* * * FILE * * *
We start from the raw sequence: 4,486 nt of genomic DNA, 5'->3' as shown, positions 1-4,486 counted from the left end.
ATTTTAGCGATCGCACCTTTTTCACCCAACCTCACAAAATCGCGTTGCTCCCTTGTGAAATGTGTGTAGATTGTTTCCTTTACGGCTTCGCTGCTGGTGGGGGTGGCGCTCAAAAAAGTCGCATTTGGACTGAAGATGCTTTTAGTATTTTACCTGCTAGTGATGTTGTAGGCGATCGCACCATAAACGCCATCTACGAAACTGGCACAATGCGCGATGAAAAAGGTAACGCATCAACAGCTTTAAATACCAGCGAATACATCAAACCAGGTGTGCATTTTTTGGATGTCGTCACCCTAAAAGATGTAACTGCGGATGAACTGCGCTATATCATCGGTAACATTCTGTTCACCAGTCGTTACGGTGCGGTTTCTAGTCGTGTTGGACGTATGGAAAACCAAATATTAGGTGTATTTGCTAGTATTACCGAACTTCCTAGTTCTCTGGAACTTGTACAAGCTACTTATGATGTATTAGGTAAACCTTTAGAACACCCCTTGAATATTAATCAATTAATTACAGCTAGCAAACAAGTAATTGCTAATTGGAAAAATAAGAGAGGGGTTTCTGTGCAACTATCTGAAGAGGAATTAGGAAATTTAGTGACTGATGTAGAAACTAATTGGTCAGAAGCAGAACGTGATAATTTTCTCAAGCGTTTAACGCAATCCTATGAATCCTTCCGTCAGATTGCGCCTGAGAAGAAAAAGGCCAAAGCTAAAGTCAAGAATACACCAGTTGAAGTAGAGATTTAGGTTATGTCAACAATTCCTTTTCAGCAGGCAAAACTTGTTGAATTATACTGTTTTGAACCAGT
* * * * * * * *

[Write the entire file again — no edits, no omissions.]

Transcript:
We start from the raw sequence: 4,486 nt of genomic DNA, 5'->3' as shown, positions 1-4,486 counted from the left end.
ATTTTAGCGATCGCACCTTTTTCACCCAACCTCACAAAATCGCGTTGCTCCCTTGTGAAATGTGTGTAGATTGTTTCCTTTACGGCTTCGCTGCTGGTGGGGGTGGCGCTCAAAAAAGTCGCATTTGGACTGAAGATGCTTTTAGTATTTTACCTGCTAGTGATGTTGTAGGCGATCGCACCATAAACGCCATCTACGAAACTGGCACAATGCGCGATGAAAAAGGTAACGCATCAACAGCTTTAAATACCAGCGAATACATCAAACCAGGTGTGCATTTTTTGGATGTCGTCACCCTAAAAGATGTAACTGCGGATGAACTGCGCTATATCATCGGTAACATTCTGTTCACCAGTCGTTACGGTGCGGTTTCTAGTCGTGTTGGACGTATGGAAAACCAAATATTAGGTGTATTTGCTAGTATTACCGAACTTCCTAGTTCTCTGGAACTTGTACAAGCTACTTATGATGTATTAGGTAAACCTTTAGAACACCCCTTGAATATTAATCAATTAATTACAGCTAGCAAACAAGTAATTGCTAATTGGAAAAATAAGAGAGGGGTTTCTGTGCAACTATCTGAAGAGGAATTAGGAAATTTAGTGACTGATGTAGAAACTAATTGGTCAGAAGCAGAACGTGATAATTTTCTCAAGCGTTTAACGCAATCCTATGAATCCTTCCGTCAGATTGCGCCTGAGAAGAAAAAGGCCAAAGCTAAAGTCAAGAATACACCAGTTGAAGTAGAGATTTAGGTTATGTCAACAATTCCTTTTCAGCAGGCAAAACTTGTTGAATTATACTGTTTTGAACCAGT